Life is like a hurricane here in Duckberg. Fortunately, Scrooge McDuck is as agile as any platforming hero! There’s nothing like a Capcom game that uses a Disney licensee. Licensed games typically catch a lot of flak for being rushed and poorly crafted experiences that are only on shelves to sell the movie or television program they are based on. While this was even the case for the 1980s, companies such as Konami and Capcom would avert the cliche and make the games thrive just as much in quality. Of course, the famous example of the NES era is DuckTales, the game based on the Disney cartoon series based on the comics.
All the player needed to know is that Scrooge is after legendary treasures, and to get them he or she must play through a series of levels and clobber the bosses that await at the end of each one! It’s expected for games at the time to follow the footsteps of Mario and be platformers, but DuckTales provides its own unique spin in which Scrooge can bounce on his cane and stomp enemies with it. More importantly is the fact that there are multiple pathways to take in each level, and that they can be selected in any order the player decides. Many have made the connections between this and the Mega Man series, and I can’t say I’d be able to be the exception! This is a Capcom game, after all! Chances are the Mega Man engine was used to create the game.
But unlike the Blue Bomber’s escapades, DuckTales plays more loosely. Mega Man himself can’t jump as high or freely as Scrooge. Bopping enemies with the cane among other things also implies that DuckTales is bound to be approached a lot differently than a Mega Man game. However, what they have in common is how fun they are! The level designs in DuckTales are superb, and have plenty of challenges and obstacles awaiting at several different paths. Each level has its own distinct visuals and beyond-catchy music, and the themes can even extend as far as unique behaviors and interactions. The levels simply wouldn’t feel the same as each other.
As fun as DuckTales is, though, there is one aspect that time hasn’t necessarily been kind to: The game length. I personally don’t care about it, but I can imagine some may raise an eyebrow towards the fact that the game can be beaten well under an hour. Experienced players could go through it much faster than any Mega Man title. However, dedicated fans are willing to note that the multiple paths, and multiple endings, add to the overall replay value. Regardless of how one sees that, DuckTales has often been regarded as one of the greatest titles on NES. There’s also a Game Boy version, but it seems to have had far less acknowledgment than its NES counterpart.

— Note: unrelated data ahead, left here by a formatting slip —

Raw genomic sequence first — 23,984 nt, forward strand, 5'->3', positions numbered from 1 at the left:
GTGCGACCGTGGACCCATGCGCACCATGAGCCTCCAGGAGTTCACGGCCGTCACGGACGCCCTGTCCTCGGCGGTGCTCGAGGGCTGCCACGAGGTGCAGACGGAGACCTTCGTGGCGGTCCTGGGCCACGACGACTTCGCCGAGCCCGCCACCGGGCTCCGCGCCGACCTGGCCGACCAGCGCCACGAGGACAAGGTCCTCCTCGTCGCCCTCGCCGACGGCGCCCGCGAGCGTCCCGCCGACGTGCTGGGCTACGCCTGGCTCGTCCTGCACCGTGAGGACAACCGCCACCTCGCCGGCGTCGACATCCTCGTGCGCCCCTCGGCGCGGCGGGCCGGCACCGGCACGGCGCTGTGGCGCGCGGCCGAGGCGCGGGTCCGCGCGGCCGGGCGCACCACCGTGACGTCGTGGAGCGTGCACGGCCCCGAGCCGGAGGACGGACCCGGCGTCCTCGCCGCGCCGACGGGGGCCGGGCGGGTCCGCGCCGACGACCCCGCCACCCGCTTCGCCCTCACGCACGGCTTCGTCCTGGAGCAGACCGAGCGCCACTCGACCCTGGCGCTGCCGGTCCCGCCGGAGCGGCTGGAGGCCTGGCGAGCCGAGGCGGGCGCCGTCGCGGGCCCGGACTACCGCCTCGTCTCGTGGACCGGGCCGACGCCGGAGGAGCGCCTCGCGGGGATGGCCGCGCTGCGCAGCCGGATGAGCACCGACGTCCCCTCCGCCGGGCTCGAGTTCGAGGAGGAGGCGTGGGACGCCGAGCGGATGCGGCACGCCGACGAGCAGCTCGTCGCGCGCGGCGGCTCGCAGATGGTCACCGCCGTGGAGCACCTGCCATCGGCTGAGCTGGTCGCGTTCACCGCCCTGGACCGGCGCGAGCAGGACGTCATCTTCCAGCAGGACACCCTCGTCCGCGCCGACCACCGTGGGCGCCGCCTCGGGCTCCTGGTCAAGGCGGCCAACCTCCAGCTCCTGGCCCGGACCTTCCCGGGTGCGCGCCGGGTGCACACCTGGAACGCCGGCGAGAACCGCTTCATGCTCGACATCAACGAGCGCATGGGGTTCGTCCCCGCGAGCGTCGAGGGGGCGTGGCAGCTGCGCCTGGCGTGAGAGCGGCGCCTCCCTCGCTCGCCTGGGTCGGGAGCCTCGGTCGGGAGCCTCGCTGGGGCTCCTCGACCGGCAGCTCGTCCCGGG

Fundamentally, it’s the same as the NES version. The differences mainly reside in the general level layouts and controls. The levels share the same themes as they had in the console game, but the layouts have been redesigned significantly to suit the Game Boy’s more compact screen. This also means that Scrooge’s movement is more tightened. He jumps more like Mega Man and moves a lot slower. What I like is that only the B button is needed to activate his cane, whereas in the NES version it’s a combination of Down+B.
I’m not sure the Game Boy version does capture the magic of the NES game, though. It certainly is faithful, but it also feels restricted. The levels are smaller and have less room for navigation. I think as a result of this, Capcom actually made the game a lot easier; I can beat this game anytime on the hardest difficulty setting, yet I still struggle to play beyond Easy mode in the NES version. Everything else seems to check out fine enough. The graphics are sharp and identical to the console game, and the music is faithfully replicated (albeit certain sound effects can very briefly interrupt a melody). It just seems more like a novelty in these recent times especially now that the 2013 remake by Wayforward, DuckTales Remastered, is playable on mobile devices. I’ll probably go into detail on this one at another time.